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Greatest Showman, The
Loves: musicals, circuses, Pasek and Paul
Likes: Hugh Jackman, Zac Efron, Michelle Williams, Zendaya
Dislikes: La La Land
Hates: When people write off the musical
This movie is a treat to behold.
Not much more needs to be said about first-time feature director Michael Gracey's The Greatest Showman. You either enjoy musicals or you don't (and if you don't, you probably have only watched bad ones.) There's no need to defend Jenny Bicks and Bill Condon's story, which presents a fantastically fictionalized version of circus mastermind P.T. Barnum's life, with imagined dramatic elements introduced as necessary to create an interesting plot arc. The story is most importantly a moral-focused delivery method for the songs, pacing out the big musical numbers, which are simply wonderful. Are they manipulative? You better believe it. Does that matter? Nope. They grab a hold of you and all but tell you how to react and--if you have a heart--you do so.
Hugh Jackman plays Barnum, an imaginative dreamer whose sole motivation is to prove that he's better than anyone has ever thought him to be. He pursued his wife Charity (Michelle Williams) because of how her father treated him as a poor child. He strived for success as an entertainer so people couldn't look down on him and his family. He risked everything--personally and financially--to make a star of Swedish singer Jenny Lind (Rebecca Ferguson) just to prove he was more than a ringleader. That self-absorption is one of the few things the film gets dead-on about the real Barnum. But that lack of historical accuracy is nothing that should be held against the film. The Greatest Showman is not a documentary. It's a musical fable based in quasi-realistic history, a love letter to the dreamers and the outcasts--you know, theater folk.
Barnum's quest for glory crosses paths with respectable producer Carlyle (Zac Efron), whom he convinces to run away and join the circus, mainly on the appeal of spending more time with Anne (Zendaya), the trapeze artist. However, Anne's race (and social status) causes trouble for Carlyle in his high-society circles, and the way he handles it doesn't help their budding connection. It's just one version The Greatest Showman's core theme: people need to be themselves and be happy that way, a point hammered home by the "oddities", Barnum's troupe of sideshow characters, including a bearded lady (showstopping singer Keala Settle) and little person Tom Thumb (Sam Humphrey).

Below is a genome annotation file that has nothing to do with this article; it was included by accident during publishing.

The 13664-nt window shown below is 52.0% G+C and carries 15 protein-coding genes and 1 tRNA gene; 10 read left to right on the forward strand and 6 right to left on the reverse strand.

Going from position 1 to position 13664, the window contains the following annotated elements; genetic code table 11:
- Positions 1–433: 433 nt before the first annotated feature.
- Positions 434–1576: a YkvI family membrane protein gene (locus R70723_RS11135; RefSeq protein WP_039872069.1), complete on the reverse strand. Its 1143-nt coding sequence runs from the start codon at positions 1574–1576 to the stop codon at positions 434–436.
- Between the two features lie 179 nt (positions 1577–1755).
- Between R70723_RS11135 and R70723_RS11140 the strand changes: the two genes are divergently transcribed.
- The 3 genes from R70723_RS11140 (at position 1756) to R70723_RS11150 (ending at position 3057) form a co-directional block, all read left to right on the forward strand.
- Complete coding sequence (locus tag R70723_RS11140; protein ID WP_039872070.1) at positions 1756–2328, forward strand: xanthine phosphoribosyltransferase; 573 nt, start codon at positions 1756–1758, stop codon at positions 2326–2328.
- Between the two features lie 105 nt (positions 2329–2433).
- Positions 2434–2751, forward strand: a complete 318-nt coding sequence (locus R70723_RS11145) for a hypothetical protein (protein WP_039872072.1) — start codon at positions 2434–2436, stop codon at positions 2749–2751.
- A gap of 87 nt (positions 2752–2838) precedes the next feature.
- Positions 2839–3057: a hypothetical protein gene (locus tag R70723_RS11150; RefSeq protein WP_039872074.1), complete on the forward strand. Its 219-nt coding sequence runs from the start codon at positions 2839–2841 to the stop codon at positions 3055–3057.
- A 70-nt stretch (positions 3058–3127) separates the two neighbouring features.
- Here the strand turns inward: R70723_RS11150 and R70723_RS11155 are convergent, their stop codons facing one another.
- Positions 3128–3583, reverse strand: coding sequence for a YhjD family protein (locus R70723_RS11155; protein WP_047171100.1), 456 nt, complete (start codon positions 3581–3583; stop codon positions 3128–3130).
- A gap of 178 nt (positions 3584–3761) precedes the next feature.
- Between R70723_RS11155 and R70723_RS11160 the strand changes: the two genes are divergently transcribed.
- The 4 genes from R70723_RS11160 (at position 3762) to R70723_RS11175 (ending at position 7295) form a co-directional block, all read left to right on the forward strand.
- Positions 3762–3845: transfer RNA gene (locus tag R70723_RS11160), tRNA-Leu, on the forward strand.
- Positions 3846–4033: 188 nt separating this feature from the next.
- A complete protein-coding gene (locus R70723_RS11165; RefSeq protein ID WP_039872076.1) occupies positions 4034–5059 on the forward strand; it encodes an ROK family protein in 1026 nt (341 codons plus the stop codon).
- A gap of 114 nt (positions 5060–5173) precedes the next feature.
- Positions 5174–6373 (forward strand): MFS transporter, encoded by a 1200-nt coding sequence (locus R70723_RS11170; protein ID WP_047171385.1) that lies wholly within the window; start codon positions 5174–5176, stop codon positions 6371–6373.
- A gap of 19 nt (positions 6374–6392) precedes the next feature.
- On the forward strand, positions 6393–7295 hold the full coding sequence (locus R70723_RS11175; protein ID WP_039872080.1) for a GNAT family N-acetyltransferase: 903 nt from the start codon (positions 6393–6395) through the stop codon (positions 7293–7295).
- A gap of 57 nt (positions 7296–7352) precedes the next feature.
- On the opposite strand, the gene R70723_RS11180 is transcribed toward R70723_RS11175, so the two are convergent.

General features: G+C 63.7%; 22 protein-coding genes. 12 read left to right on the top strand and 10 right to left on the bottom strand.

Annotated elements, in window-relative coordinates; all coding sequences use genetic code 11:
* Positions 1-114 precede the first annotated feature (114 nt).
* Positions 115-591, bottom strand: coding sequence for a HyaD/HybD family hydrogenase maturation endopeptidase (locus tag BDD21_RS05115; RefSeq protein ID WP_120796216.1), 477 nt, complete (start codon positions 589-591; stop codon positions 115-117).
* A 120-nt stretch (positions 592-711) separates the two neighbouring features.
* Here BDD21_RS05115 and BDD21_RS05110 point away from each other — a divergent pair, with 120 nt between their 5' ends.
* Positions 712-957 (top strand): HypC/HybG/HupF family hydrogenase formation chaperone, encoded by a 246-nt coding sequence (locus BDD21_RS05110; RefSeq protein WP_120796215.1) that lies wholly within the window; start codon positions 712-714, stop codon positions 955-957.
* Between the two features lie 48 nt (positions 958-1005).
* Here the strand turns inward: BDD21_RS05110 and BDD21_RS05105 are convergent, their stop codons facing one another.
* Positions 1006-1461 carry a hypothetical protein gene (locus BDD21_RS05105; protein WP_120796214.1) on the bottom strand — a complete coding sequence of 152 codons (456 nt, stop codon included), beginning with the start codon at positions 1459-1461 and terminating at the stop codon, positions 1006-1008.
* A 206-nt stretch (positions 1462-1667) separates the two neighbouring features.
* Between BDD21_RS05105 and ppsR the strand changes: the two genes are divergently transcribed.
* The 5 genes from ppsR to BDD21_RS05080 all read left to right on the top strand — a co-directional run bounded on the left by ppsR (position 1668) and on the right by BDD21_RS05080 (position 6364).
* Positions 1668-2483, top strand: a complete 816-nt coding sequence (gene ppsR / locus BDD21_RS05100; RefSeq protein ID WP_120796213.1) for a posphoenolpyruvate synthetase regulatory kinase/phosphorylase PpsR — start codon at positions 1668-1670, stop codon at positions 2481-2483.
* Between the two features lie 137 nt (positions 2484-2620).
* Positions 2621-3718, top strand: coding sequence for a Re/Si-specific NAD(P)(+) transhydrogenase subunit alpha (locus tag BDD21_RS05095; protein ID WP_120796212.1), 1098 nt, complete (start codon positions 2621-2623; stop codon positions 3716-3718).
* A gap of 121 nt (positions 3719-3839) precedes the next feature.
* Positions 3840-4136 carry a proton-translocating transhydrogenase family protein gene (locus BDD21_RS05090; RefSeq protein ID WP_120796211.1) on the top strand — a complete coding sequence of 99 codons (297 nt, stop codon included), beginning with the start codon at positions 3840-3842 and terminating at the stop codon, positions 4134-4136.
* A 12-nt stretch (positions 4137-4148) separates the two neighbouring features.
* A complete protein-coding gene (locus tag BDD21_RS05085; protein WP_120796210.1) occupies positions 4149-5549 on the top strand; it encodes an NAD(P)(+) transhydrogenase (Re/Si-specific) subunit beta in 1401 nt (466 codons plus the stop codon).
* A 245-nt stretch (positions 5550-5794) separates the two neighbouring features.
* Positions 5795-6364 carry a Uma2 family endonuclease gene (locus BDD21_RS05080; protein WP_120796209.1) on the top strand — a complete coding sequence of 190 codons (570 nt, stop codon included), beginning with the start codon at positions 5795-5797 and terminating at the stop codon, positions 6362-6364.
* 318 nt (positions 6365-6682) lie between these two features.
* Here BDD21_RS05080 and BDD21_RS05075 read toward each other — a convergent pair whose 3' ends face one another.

Though the plot may be thin--most of the drama involves interpersonal relationships and their ebbs and flows, and redemption for the self-centered Barnum is too easy in its acquisition--the film has plenty of weight where it counts, and that's the musical numbers. Written by the wunderkind pairing of Benj Pasek and Justin Paul (of Dear Evan Hansen and La La Land fame), the songs in The Greatest Showman range from pulse-quickening stompers like the opening "The Greatest Show" and the anthemic "This is Me" to the soaring "Never Enough" (an all-time great belter courtesy of Loren Allred) and the classic give-and-take duet of Jackman & Efron's "The Other Side". The songwriting duo created the tunes to have a modern pop sensibility, and the emotion they engender is infectious, whether its a romantic tune like Efron and Zendaya's "Rewrite the Stars" or the introspective "Tightrope" by Williams. There's not a song here that doesn't work at evoking the emotion of the scene perfectly, in a blend of radio-friendly catchiness and stage-worthy craft.
If the music wasn't already a tremendous asset, it is aided in its audience manipulation by the film's delightful choreography and artful cinematography. Though listening to the music on its own is an enjoyable experience, the addition of intricate dancing and slick, beautifully-composed camera work (in the service of an attempt to maximize practical effects) raises it to another level, a reality made clear during "The Other Side", which combines the three elements (not to mention Jackman and Efron's singing) in a tightly-designed high-wire act built around sliding shot glasses and bar-top tap full of clever physical storytelling and kinetic visuals. The same can be said for "This is Me", in which the aggressive choreography--watch Zendaya's dance acting--adds a layer of energy to the song that underlines its defiant spirit. The sense of joy and jubilation delivered by The Greatest Showman is reason enough for its existence. It is a musical afterall.
The Greatest Showman arrives in a two-disc set (one Blu-ray, one DVD) packed in a standard-width, dual-hubbed keepcase with a holofoil-coated slipcover. The animated menu provides the choice to watch the film, select scenes and check out the special features. Audio options include English 7.1 DTS-HD Master Audio, Dolby Digital 2.0 and Descriptive 5.1, and Spanish and French Dolby Digital 5.1, while subtitles are available in English SDH, Spanish, French, .
The Greatest Showman is a visual spectacular, with gorgeous production design, an active camera and a very stylized look, and the 2.40:1, 1080p, AVC-encoded transfer on this release brings it home in beautiful condition, providing the fine detail, clarity and saturation needed to ensure proper delivery. (Though the clarity also reveals the lower-budget CGI work in spots, like the artificial-looking lions.) Whether the film is going for the look of an old movie musical in a rooftop, moonlit dance sequence, a moody oil painting of a man at his lowest point or an explosion of color and lights under the big top, this image is spot-on in its presentation, and the disc introduces no digital distractions to the affair. The "Rewrite the Stars" sequence is as good an example of what this disc is capable of, with the main lighting--a solitary spotlight--diffusing gently into the dark, as Zendaya and Efron swing through the scene on ropes, without an issue to be spotted.